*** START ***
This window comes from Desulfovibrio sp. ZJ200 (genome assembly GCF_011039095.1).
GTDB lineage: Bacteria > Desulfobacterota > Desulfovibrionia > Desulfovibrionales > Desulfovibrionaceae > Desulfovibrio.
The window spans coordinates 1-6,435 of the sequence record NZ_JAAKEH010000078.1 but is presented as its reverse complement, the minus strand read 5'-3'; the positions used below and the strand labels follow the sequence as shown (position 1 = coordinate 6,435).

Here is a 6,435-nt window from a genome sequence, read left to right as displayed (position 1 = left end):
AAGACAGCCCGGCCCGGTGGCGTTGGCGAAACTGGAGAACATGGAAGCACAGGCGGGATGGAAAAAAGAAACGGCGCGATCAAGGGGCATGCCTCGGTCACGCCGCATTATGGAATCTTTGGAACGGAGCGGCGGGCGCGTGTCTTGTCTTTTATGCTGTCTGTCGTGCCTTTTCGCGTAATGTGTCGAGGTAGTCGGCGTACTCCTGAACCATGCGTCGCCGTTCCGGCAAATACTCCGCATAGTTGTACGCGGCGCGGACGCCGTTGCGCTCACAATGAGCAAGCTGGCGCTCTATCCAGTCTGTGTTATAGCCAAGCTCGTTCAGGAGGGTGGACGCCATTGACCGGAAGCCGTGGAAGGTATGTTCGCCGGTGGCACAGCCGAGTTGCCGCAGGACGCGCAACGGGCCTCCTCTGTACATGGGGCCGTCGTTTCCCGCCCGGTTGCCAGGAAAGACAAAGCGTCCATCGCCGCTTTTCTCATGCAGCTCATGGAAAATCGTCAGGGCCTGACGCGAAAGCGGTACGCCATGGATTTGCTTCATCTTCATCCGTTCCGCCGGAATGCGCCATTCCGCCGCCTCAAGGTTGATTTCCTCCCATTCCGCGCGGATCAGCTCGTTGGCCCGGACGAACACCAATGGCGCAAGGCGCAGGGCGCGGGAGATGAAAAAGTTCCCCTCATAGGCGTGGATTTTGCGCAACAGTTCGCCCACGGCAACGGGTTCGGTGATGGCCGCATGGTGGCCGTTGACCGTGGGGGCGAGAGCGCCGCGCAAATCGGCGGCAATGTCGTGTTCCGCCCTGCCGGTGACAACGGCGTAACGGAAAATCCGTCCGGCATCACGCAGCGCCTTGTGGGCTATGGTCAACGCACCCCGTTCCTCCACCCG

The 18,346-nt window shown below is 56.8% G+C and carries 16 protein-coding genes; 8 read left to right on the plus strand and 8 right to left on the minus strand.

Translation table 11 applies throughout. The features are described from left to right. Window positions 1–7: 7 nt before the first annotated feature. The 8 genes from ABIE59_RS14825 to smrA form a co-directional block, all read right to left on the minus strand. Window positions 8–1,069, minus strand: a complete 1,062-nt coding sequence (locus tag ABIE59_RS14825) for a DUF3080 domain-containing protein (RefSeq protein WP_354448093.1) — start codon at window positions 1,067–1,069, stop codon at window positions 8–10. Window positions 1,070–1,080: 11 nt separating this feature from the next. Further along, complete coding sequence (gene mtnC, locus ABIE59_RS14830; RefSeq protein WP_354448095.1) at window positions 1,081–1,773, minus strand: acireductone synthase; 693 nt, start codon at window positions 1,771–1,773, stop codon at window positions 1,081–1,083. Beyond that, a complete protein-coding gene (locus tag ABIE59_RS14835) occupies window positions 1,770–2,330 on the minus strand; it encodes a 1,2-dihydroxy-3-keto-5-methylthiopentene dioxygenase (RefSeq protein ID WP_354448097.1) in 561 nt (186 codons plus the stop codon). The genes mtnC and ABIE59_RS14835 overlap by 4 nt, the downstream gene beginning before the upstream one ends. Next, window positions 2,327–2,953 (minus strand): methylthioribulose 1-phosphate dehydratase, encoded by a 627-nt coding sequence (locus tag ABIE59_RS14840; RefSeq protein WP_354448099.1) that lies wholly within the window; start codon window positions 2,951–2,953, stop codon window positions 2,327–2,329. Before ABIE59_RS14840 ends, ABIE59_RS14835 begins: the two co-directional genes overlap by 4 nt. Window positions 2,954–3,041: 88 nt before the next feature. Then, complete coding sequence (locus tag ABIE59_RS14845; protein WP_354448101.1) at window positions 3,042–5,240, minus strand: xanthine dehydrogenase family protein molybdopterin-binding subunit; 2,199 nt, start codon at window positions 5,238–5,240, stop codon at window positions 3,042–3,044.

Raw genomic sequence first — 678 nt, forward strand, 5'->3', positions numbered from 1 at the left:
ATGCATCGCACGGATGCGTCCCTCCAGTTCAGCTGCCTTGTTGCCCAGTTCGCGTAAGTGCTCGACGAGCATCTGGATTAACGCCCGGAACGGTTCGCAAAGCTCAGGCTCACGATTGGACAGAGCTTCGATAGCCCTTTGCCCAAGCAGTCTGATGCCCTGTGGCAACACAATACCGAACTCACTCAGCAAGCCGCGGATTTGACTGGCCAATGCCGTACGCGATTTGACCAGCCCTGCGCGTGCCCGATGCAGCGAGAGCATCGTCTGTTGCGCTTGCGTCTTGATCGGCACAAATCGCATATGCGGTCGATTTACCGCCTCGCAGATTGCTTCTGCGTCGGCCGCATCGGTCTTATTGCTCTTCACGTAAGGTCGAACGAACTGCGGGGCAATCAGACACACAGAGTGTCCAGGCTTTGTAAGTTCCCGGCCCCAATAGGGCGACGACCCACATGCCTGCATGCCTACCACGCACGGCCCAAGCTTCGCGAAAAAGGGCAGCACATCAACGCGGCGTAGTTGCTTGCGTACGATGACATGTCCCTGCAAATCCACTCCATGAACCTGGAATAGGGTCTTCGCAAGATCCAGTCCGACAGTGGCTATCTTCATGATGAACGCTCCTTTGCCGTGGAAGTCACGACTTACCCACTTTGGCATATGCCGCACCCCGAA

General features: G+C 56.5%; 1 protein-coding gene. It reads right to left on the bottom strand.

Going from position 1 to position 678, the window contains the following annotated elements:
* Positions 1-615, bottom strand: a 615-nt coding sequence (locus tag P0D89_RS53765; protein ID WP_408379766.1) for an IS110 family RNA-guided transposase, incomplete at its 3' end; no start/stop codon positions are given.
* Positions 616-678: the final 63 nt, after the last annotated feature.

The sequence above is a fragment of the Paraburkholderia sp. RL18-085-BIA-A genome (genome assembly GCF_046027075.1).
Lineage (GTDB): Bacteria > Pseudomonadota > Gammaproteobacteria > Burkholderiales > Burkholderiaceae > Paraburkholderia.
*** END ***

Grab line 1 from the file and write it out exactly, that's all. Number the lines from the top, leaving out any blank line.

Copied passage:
This window comes from Desulfovibrio sp. ZJ200 (genome assembly GCF_011039095.1).